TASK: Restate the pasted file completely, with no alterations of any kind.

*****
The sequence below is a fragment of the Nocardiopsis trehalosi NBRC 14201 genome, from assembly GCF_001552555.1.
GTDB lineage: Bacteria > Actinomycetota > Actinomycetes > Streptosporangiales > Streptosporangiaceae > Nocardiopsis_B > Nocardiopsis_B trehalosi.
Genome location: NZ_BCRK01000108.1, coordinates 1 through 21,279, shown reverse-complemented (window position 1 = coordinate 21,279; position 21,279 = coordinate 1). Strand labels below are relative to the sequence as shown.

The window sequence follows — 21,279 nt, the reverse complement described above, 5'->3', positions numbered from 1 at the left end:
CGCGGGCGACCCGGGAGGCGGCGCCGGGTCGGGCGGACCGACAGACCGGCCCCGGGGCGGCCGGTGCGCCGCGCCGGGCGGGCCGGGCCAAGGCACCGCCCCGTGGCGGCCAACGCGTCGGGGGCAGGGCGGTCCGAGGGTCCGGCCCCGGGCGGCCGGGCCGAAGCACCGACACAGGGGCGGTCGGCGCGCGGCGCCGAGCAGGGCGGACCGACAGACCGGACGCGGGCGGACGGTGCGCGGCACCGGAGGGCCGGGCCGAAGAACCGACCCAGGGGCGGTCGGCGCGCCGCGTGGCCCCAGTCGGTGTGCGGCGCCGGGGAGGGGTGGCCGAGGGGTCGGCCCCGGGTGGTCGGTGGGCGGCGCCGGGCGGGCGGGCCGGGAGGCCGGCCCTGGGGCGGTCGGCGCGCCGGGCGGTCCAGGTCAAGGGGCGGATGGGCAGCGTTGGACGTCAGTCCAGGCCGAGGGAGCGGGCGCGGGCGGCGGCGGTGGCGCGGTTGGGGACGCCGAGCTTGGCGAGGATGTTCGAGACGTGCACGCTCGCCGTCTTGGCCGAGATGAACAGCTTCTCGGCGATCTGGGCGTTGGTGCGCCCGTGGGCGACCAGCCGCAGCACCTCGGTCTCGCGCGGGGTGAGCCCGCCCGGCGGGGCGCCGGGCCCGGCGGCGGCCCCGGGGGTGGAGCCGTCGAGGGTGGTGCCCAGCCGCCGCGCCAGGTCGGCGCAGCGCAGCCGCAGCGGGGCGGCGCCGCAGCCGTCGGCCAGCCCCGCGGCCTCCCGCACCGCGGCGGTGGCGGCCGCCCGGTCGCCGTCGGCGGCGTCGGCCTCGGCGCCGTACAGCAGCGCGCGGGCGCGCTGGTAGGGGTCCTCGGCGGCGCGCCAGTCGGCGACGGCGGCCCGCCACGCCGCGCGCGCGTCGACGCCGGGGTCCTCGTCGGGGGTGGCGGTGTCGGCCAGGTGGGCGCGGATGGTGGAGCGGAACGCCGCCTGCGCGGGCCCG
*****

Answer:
The sequence below is a fragment of the Nocardiopsis trehalosi NBRC 14201 genome, from assembly GCF_001552555.1.
GTDB lineage: Bacteria > Actinomycetota > Actinomycetes > Streptosporangiales > Streptosporangiaceae > Nocardiopsis_B > Nocardiopsis_B trehalosi.
Genome location: NZ_BCRK01000108.1, coordinates 1 through 21,279, shown reverse-complemented (window position 1 = coordinate 21,279; position 21,279 = coordinate 1). Strand labels below are relative to the sequence as shown.

The window sequence follows — 21,279 nt, the reverse complement described above, 5'->3', positions numbered from 1 at the left end:
CGCGGGCGACCCGGGAGGCGGCGCCGGGTCGGGCGGACCGACAGACCGGCCCCGGGGCGGCCGGTGCGCCGCGCCGGGCGGGCCGGGCCAAGGCACCGCCCCGTGGCGGCCAACGCGTCGGGGGCAGGGCGGTCCGAGGGTCCGGCCCCGGGCGGCCGGGCCGAAGCACCGACACAGGGGCGGTCGGCGCGCGGCGCCGAGCAGGGCGGACCGACAGACCGGACGCGGGCGGACGGTGCGCGGCACCGGAGGGCCGGGCCGAAGAACCGACCCAGGGGCGGTCGGCGCGCCGCGTGGCCCCAGTCGGTGTGCGGCGCCGGGGAGGGGTGGCCGAGGGGTCGGCCCCGGGTGGTCGGTGGGCGGCGCCGGGCGGGCGGGCCGGGAGGCCGGCCCTGGGGCGGTCGGCGCGCCGGGCGGTCCAGGTCAAGGGGCGGATGGGCAGCGTTGGACGTCAGTCCAGGCCGAGGGAGCGGGCGCGGGCGGCGGCGGTGGCGCGGTTGGGGACGCCGAGCTTGGCGAGGATGTTCGAGACGTGCACGCTCGCCGTCTTGGCCGAGATGAACAGCTTCTCGGCGATCTGGGCGTTGGTGCGCCCGTGGGCGACCAGCCGCAGCACCTCGGTCTCGCGCGGGGTGAGCCCGCCCGGCGGGGCGCCGGGCCCGGCGGCGGCCCCGGGGGTGGAGCCGTCGAGGGTGGTGCCCAGCCGCCGCGCCAGGTCGGCGCAGCGCAGCCGCAGCGGGGCGGCGCCGCAGCCGTCGGCCAGCCCCGCGGCCTCCCGCACCGCGGCGGTGGCGGCCGCCCGGTCGCCGTCGGCGGCGTCGGCCTCGGCGCCGTACAGCAGCGCGCGGGCGCGCTGGTAGGGGTCCTCGGCGGCGCGCCAGTCGGCGACGGCGGCCCGCCACGCCGCGCGCGCGTCGACGCCGGGGTCCTCGTCGGGGGTGGCGGTGTCGGCCAGGTGGGCGCGGATGGTGGAGCGGAACGCCGCCTGCGCGGGCCCG